Goodbye VietnamIn this gripping memoir, a former marine returns to Vietnam to try to make sense of the war. Previously published as Brothers in Arms, this edition includes a new preface by the author.
When William Broyles Jr. was drafted, he was a twenty-four-year-old student at Oxford University in England, hoping to avoid military service. During his physical exam, however, he realized that he couldn’t let social class or education give him special privileges. He joined the marines, and soon commanded an infantry platoon in the foothills near Da Nang. More than a decade later, Broyles found himself flooded with emotion during the dedication of the Vietnam Veterans Memorial in Washington, DC. He decided to return to Vietnam and confront what he’d been through. Broyles was one of the very first combat veterans to return to the battlefields. No American before or since has gone so deeply into the other side of the war: the enemy side. Broyles interviews dozens of Vietnamese, from the generals who ran the war to the men and women who fought it. He moves from the corridors of power in Hanoi—so low-tech that the plumbing didn’t work—to the jungles and rice paddies where he’d fought. He meets survivors of American B-52 strikes and My Lai, and grieves with a woman whose son was killed by his own platoon. Along the way, Broyles also explores the deep bonds he shared with his own comrades, and the mystery of why men love war even as they hate it. Amidst the landscape of death, his formerly faceless enemies come to life. They had once tried to kill each other, but they are all brothers now.
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“An astonishing story.” —Chicago Sun-Times
“One of the finest books of the decade.” —Washington Monthly
“A wonderful book—fresh and intelligent. Broyles’s eye for Vietnam, then and now, is unerring.” —Peter Jennings
“A first-rate piece of work, infused with an ideal American common decency and common sense.” —Kurt Vonnegut Jr.
“Exceptional and memorable.” —Gay Talese
“Few books capture the essence of the Vietnam War and its aftermath so vividly as this one.” —Publishers Weekly
“[A] superbly written, often moving story of Broyles’ journey back to the killing ground in Vietnam where he once served as a Marine lieutenant. A cool, clear meditation that stings the heart.” —Kirkus Reviews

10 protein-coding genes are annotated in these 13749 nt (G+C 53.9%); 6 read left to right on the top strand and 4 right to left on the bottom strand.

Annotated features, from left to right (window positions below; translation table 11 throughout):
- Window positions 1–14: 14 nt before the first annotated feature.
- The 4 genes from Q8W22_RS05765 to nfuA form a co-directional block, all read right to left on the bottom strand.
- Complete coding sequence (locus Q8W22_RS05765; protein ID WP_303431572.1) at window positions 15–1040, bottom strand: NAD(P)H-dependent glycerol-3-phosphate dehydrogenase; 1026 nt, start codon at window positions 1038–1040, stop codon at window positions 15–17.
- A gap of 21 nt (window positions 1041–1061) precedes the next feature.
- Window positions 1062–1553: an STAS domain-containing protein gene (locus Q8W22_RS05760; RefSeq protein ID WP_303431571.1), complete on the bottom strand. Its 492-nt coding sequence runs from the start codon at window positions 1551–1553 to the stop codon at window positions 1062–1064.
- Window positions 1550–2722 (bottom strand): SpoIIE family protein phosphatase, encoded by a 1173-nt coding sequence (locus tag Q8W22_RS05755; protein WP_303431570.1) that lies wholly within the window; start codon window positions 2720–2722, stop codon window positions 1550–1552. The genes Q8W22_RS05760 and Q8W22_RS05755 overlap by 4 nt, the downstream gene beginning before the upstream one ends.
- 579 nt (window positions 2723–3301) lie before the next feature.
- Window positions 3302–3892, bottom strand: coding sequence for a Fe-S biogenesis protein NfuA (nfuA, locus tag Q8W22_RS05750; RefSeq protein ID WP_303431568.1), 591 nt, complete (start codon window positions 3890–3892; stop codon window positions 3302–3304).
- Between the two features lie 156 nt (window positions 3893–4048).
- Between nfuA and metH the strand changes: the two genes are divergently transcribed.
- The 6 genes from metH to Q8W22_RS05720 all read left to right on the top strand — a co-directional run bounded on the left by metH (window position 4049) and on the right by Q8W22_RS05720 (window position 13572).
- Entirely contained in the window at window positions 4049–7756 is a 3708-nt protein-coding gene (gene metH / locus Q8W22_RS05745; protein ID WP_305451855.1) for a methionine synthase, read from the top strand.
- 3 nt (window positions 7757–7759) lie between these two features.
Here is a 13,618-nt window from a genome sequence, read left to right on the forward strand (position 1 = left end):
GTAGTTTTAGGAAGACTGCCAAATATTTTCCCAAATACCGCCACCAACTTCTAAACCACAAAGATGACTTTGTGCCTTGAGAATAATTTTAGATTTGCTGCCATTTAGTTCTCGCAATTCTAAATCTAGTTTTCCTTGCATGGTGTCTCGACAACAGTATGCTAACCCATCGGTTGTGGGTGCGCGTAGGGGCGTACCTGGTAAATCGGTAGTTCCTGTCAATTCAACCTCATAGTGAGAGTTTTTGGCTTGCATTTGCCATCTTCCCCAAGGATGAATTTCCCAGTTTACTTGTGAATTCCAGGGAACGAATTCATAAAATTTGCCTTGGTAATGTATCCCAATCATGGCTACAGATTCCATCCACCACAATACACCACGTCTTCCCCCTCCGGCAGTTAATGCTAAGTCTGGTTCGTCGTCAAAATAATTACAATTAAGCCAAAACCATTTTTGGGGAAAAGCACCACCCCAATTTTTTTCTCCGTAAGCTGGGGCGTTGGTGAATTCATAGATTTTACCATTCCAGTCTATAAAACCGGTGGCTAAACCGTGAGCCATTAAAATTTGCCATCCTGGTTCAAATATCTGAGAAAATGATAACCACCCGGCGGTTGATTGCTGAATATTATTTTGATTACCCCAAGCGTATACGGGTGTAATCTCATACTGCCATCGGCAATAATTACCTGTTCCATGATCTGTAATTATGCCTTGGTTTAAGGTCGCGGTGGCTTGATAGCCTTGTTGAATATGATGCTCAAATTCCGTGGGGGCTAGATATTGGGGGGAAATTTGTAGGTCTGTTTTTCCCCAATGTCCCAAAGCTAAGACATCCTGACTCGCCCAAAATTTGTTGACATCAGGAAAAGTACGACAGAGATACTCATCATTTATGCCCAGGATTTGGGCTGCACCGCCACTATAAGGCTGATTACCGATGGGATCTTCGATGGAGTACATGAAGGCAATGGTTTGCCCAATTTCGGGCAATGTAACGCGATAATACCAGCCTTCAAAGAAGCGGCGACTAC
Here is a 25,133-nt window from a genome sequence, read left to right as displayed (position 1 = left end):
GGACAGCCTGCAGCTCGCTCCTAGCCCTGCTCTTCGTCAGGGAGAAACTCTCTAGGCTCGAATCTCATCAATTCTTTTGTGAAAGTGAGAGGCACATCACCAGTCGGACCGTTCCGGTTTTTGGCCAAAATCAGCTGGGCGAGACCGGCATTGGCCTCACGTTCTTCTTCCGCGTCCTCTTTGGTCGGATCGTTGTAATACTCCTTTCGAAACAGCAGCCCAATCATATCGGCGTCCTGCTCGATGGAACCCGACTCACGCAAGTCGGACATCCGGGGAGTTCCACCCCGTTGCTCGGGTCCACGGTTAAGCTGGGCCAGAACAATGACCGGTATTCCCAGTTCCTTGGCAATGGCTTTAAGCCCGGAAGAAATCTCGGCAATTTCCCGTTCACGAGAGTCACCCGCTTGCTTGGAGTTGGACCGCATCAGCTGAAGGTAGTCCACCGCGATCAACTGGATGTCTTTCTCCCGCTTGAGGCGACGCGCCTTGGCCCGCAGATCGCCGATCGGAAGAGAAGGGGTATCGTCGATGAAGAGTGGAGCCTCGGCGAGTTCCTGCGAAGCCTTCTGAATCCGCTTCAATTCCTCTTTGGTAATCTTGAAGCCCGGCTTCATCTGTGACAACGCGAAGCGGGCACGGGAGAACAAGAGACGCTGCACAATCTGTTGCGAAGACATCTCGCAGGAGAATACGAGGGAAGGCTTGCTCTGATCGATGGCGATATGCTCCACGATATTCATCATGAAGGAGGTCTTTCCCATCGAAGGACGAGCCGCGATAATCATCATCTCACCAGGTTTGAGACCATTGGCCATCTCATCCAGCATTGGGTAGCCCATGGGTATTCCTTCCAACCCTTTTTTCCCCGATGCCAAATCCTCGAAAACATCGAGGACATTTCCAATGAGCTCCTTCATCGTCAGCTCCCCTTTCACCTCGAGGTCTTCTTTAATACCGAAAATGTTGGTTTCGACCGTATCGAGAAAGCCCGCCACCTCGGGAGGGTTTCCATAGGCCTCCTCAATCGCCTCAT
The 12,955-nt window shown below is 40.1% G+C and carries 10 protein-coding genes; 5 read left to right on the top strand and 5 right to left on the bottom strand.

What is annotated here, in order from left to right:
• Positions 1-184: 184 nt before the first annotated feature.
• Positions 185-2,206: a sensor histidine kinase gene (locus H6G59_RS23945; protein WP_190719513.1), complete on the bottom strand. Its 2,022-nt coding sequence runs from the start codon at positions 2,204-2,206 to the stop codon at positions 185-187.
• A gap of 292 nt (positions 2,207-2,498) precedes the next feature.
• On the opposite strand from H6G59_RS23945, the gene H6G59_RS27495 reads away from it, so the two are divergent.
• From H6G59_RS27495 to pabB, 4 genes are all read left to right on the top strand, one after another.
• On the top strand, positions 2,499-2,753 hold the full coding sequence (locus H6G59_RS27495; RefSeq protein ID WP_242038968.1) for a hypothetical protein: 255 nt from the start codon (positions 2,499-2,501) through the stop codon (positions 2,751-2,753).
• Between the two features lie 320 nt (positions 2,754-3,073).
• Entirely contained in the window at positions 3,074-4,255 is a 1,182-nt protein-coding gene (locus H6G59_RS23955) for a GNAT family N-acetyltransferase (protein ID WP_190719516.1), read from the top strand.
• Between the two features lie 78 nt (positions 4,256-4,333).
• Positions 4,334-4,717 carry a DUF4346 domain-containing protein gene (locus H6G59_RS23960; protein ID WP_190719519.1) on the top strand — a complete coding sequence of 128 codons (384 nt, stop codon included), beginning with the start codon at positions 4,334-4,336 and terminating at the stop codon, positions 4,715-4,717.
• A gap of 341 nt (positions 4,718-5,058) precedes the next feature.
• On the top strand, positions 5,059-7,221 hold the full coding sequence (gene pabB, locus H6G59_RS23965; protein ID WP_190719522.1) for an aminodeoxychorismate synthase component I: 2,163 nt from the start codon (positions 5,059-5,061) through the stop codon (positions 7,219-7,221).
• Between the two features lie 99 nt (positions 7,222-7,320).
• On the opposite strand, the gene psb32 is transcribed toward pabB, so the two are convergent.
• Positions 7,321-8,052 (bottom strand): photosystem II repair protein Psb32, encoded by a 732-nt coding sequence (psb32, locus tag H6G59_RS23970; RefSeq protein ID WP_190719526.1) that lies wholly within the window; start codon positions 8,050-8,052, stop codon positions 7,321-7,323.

“A remarkable and often unexpected picture of Vietnam . . .” —Los Angeles Times
“I read Goodbye Vietnam when I was seventeen and about to join the Corps. I didn’t then understand the lessons that Broyles was trying to teach me. I read it again in my twenties after having gone to war, a few times in my thirties, and now it’s generally a fixture on my desk when I am writing about men and war, which is nearly always. This is an essential piece of American combat literature. Broyles captures the dizzying highs and crushing lows of small unit warfare, the camaraderie, the sacrifice, and the long trippy road home toward some kind of inner peace for the individual soldier. Read it. Read it. Read it.” —Anthony Swofford, author of Jarhead
“A book as important as this . . . called for an author young enough to have fought in Viet Nam, lucky enough and cool enough to survive, brave enough to go back and face his old foes and able to write well enough to capture the paradoxes, terrors and beauty of that land and its abominable war.” —Norman Mailer
About the author
William Broyles (b. 1944) was born in Houston, Texas. After studying as a Marshall Scholar at Oxford University, he served with the marines in Vietnam from 1969 to 1971, an experience he would write about in Brothers in Arms: A Journey from War to Peace (now titled Goodbye Vietnam). After his tour of duty, Broyles became a journalist, contributing to many publications including the Atlantic, the Economist, and Esquire. His essay “Why Men Love War” was included in The Eighty Greatest Esquire Stories of All Time. Broyles was the founding editor of Texas Monthly as well as editor in chief of Newsweek. He is also renowned as a screenwriter, having co-created the television series China Beach—which was inspired by Goodbye Vietnam—and written or co-written such films as Apollo 13, Cast Away, Flags of Our Fathers, and Jarhead.